Saving squash seed is kind of an all-year affair.
The actual saving of seeds, for us, is mostly happening in February and March, as we want to select for squash that is long-keeping, which means not saving the seeds from squashes that go soft early in the year. We do save seeds from named varieties that are known long-keepers, even if we eat them in, say, November; however, we weight our seed saving efforts towards the survivors that are still hanging in there by this time of year.
If you want your saved seeds to produce squash that resemble the parent plants, it is important to choose varieties that will come true from seed. Hybrids, which are crosses between different squashes from the same species, do not come true from seed – your seeds might grow something similar to one or the other parent, but won’t necessarily be the same as the squash you saved your seeds from. Hybrids often have more disease resistance, or bear heavier crops, so lots of gardeners like them; they just don’t make the best choice for saving seeds from.
Heirloom varieties typically come true from seed. That means that if you grow a particular type of pumpkin, for instance, and save the seeds, your seeds will grow pumpkins that are the same as the original plant…as long as those pumpkins were not cross-pollenated by a different variety of the same species.
You can learn more about the difference between heirloom and hybrid seeds here.
In order to keep varieties pure, you need to pay attention to what sorts of squash you are planting in your garden. There are four species of garden squash: curcurbita pepo, curcurbita moschata, curcurbita mixta, and curcurbita maxima. They do not cross with each other, so you could theoretically grow four different squash varieties (one of each type) and get pure seeds from each of them. In practice, it is more complicated, at least for us, as three of our favorite squashes (pie pumpkins, spaghetti squash, and zucchini) are from the same species (c. pepo), meaning they will inter-breed.
There are ways to keep your seed strains pure, even if you are growing several squashes from the same species. This involves taping the female flowers shut, so they cannot open, then carefully peeling them open and pollenating them with a male flower of your choice, before taping the female flower shut again, allowing the fruit to develop without any new pollen being added to the mix. We have not tried this yet – gardening with children makes it very difficult to deal with careful timing and delicate close work. You can find good descriptions of hand-pollenating squash here and here.
The other way to keep your seed pure, is to plant only one type of squash from each species. We have done this before, with great success. We always plant several types of c. pepo, as we just can’t imagine trying to get through a year with no pie pumpkins, or no spaghetti squash, or no zucchini. However, we have some favorite types of long-keeping curcurbita maxima squash that we have planted one at a time. Our current favorite heirloom c. maxima squashes are Red Kuri and Sweet Meat.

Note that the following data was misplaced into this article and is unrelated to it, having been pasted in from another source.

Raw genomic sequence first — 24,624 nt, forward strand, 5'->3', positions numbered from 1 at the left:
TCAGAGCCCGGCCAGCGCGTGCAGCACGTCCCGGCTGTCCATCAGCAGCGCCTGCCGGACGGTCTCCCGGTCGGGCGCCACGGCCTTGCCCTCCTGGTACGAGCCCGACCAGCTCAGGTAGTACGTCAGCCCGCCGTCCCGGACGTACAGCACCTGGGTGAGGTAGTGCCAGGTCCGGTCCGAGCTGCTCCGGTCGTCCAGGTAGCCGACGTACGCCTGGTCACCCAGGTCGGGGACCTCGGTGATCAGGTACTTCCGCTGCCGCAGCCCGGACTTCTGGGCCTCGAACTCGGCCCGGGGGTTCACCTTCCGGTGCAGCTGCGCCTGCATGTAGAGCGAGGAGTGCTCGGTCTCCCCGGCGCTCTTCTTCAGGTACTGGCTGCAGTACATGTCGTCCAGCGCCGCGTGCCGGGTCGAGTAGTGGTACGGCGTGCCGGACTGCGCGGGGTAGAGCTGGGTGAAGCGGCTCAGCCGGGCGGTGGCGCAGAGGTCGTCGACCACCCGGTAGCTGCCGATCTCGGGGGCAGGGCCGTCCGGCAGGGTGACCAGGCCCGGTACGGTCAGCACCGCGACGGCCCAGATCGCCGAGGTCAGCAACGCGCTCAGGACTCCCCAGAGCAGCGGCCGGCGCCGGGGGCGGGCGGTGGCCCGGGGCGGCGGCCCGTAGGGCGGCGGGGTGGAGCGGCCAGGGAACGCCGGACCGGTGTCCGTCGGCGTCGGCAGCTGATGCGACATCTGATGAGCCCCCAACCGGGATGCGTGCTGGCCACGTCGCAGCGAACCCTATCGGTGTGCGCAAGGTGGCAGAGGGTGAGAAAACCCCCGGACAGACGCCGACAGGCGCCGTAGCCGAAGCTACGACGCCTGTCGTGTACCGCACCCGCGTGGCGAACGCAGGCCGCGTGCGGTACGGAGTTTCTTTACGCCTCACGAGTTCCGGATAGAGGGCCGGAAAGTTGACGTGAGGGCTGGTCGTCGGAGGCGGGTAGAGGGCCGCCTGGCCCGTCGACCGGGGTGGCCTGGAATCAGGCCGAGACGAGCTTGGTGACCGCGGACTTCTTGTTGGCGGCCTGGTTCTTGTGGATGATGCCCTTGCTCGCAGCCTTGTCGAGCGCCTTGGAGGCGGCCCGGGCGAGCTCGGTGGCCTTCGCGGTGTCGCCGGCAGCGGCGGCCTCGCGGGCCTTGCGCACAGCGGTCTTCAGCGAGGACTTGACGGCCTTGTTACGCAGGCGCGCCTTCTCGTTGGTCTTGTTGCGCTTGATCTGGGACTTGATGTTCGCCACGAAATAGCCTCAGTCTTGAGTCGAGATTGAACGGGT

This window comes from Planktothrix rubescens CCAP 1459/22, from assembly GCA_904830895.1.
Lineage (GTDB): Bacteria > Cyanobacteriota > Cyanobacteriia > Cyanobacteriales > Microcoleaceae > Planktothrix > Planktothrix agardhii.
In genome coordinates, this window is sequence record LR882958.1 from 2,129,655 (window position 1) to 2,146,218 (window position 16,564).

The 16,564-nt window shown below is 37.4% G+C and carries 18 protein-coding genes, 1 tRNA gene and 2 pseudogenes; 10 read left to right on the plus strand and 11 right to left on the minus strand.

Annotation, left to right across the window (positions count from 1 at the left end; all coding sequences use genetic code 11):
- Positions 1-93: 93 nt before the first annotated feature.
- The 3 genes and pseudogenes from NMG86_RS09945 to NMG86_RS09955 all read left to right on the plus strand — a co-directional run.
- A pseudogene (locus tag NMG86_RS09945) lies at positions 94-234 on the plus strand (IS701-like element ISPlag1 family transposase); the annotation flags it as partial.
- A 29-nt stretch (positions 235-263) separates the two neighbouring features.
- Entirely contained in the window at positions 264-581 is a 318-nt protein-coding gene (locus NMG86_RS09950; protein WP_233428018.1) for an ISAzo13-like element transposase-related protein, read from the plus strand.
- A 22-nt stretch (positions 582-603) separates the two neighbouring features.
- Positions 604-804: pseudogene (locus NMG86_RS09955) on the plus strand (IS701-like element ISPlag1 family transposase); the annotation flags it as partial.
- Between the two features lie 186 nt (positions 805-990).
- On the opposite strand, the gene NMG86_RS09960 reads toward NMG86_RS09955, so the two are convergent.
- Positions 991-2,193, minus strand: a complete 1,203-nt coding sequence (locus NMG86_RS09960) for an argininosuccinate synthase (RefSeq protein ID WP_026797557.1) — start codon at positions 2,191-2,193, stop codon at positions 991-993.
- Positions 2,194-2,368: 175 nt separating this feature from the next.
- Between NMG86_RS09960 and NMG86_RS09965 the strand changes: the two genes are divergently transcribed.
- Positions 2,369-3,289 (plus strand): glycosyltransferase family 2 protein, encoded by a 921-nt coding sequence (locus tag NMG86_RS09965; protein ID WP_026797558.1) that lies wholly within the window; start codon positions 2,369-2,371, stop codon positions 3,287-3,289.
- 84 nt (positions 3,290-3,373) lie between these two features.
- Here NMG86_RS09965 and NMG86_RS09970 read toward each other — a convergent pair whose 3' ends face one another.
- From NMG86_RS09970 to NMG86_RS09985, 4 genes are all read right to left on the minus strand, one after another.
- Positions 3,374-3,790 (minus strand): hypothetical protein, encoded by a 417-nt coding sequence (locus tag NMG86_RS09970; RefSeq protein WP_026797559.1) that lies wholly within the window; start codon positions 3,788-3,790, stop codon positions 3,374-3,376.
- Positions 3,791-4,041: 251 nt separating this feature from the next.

We haven’t had any luck growing
butternut-type squash like c. moschata here, as our season is so
short; however, we’ve joined up with a breeding project that will
hopefully (eventually) produce a c. moschata that will mature fruit
in our cool 90-day season. We’ve never tried a c. mixta squash,
though it is bound to happen eventually!
We tend to alternate years for seed saving efforts; some years, we grow only one type of c. maxima squash, and we can then save pure seed from that. Other years, we grow a bunch of different squash types. We still save the seeds from the crossbreeds, and grow them out; the results usually taste quite good, and over time, by saving seeds from the tastiest and longest-keeping squashes, we will develop a strain of squash that tastes good to us, keeps a long time, and grows well in our particular environment.
The actual seed collection and saving is pretty straightforward for squash. When you are ready to cook the squash, cut it open and scoop out the seeds. The seeds are attached to stringy flesh; rub this between your hands to get as much flesh as possible off of the seeds. Then, put the seeds in a dish or cup of water, and let them soak / ferment for a few days.
Once the remaining flesh falls off the seeds with rinsing (or they begin to smell – usually a few days, depending on the temperature), pour them out and rinse them thoroughly, rubbing them through your fingers to clean them off as much as possible. Then dry the seeds on a parchment-lined cookie sheet, stirring them from time to time. When the seeds snap when you bend them (instead of bending), they are dry enough to store.
At that point, I pick out the plumpest, most nicely-shaped seeds to save, and feed the rest to the chickens, as we always end up with way more seeds than we could ever use!
Squash seeds stay viable for quite a long time – five years or more if they are kept cool and dry, so you can save seeds one year, then use them for several years. I usually store my saved seeds in plastic baggies in a box in the bottom of a cool closet in our spare room.